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With the assistance of the lab’s supervisor, Bill Middleton, research intern Subhashini Kishnan mastered using her favourite instrument: the anaerobic chamber, also known as the glove box. With the assistance of the lab’s supervisor, Bill Middleton, research intern Subhashini Kishnan mastered using her favourite instrument: the anaerobic chamber, also known as the glove box.

Research intern explores personal horizons along with alternative energy

A biotechnology student from India has recently completed a UWindsor research internship exploring the field of alternative energy sources, thanks to a program that gives international students summer research opportunities in Canada.

Subhashini Kishnan came from SRM University, and was among 15 students who took part in a Globalink Internship offered by Mitacs, a not-for-profit research organization that manages and funds research and training programs in partnership with industry, the government, and academia.

Under the supervision of civil and environmental engineering associate professor Jerald Lalman, Kishnan worked on a bio-energy project using hydrogen and methane – two harmless and user-friendly sources of energy.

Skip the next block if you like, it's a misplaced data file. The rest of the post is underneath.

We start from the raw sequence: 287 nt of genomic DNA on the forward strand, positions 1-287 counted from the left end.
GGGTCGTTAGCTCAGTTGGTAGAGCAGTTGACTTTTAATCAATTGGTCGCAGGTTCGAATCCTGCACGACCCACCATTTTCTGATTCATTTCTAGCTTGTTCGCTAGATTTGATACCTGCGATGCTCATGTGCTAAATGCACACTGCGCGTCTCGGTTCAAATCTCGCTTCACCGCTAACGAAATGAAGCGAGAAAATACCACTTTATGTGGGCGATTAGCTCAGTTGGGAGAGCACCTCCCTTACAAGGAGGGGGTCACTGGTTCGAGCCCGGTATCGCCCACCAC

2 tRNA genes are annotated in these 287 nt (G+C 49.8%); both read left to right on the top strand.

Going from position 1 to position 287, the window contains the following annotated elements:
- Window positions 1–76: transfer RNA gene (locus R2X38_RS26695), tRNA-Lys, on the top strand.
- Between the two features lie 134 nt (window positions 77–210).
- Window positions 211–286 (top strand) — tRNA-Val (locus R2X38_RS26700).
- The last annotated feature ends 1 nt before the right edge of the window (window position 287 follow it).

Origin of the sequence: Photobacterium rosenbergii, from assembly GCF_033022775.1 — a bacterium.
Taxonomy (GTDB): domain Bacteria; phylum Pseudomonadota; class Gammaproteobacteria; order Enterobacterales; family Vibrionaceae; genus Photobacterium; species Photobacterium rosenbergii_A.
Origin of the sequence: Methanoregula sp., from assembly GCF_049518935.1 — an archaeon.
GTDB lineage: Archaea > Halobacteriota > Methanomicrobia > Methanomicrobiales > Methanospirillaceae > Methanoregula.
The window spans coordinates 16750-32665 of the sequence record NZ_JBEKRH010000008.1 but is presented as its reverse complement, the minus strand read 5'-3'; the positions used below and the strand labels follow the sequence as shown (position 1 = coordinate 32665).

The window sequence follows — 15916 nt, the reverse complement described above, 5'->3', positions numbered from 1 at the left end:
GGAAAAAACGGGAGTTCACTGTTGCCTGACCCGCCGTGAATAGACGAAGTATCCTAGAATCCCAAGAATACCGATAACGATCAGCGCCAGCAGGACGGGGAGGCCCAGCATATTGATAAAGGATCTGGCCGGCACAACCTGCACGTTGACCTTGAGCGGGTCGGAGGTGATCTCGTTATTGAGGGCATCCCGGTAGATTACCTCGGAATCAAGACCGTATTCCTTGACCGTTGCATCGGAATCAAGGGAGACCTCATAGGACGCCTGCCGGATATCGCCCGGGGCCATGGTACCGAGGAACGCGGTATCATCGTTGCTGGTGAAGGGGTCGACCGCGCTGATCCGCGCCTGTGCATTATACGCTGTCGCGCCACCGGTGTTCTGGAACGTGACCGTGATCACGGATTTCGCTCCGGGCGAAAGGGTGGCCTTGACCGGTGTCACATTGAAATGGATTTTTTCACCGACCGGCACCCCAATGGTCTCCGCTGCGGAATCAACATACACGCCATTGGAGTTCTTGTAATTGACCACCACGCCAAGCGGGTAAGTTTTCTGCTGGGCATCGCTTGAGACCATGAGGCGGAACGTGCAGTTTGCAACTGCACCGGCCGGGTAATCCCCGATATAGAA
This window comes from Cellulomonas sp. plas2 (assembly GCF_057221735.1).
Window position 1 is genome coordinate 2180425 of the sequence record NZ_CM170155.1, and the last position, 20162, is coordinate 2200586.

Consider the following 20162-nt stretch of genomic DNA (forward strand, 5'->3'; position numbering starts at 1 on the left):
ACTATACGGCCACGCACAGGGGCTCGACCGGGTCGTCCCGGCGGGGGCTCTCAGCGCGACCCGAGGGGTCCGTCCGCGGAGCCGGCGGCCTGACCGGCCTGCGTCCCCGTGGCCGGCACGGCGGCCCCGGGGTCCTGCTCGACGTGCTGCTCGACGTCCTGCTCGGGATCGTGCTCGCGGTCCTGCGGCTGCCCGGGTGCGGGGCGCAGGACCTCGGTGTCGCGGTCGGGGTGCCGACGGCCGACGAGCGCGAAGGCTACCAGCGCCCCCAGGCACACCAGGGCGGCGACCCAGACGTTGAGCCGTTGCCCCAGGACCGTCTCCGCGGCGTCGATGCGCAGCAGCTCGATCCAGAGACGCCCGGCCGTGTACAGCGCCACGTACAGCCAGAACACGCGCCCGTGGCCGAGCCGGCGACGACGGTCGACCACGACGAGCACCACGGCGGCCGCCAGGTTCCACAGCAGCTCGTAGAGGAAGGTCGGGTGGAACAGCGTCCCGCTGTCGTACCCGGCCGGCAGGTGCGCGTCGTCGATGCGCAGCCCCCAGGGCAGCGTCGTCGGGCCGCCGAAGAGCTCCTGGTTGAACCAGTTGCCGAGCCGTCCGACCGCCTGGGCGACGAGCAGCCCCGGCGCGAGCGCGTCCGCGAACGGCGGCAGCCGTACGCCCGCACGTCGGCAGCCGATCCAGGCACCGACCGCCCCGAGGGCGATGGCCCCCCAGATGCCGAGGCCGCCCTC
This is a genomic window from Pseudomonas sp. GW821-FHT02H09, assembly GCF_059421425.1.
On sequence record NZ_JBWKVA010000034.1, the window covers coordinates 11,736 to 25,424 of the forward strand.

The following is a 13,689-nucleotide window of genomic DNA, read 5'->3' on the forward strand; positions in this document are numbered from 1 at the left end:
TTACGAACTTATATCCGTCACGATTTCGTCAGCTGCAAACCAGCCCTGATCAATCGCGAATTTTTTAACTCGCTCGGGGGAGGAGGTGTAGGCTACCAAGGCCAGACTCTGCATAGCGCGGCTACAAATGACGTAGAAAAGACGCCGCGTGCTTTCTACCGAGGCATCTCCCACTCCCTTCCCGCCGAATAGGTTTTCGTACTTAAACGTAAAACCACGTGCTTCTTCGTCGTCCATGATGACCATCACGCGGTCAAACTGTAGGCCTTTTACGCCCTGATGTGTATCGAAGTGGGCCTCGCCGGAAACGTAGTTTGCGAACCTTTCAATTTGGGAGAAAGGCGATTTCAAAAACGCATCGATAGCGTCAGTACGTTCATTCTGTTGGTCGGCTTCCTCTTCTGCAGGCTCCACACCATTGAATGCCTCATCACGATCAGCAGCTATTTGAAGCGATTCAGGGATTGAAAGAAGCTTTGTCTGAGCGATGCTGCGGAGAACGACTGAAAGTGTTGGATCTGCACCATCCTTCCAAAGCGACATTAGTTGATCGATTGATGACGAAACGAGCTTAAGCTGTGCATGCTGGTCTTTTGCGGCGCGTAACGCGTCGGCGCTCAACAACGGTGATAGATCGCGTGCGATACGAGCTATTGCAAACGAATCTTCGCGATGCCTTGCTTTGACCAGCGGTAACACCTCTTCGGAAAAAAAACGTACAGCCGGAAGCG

According to Dr. Lalman, Kishnan’s work, in collaboration with her colleague scholars Tao Peng and James Park,  is innovative and a published manuscript is expected.

As part of her research, Kishnan had an opportunity to use a number of laboratory instruments for the first time – including mastering an anaerobic chamber known as the glove box.

“Back in India I was not allowed to touch many of these instruments,” she says.  
“But here I got to play with them and my favorite was always the glove box. Using it made me feel like I have achieved something great.”

Though Kishnan’s main interest has been fermentation technology - the application of biological and engineering principles to problems involving biological/biochemical systems - her UWindsor experience in bio-energy production has expanded her horizons. The Mitacs program also has a provision that lets participating students apply for graduate scholarships following an undergraduate program – an option that Kishnan says she is strongly considering.

Rajesh Seth, environmental engineering program coordinator for undergraduate studies, says that the Mitacs program provides opportunities for UWindsor students to share ideas and academic interests with students from around the world.

“It is an excellent program, and it is an opportunity for us to expose other students to such distinguished students,” says Seth.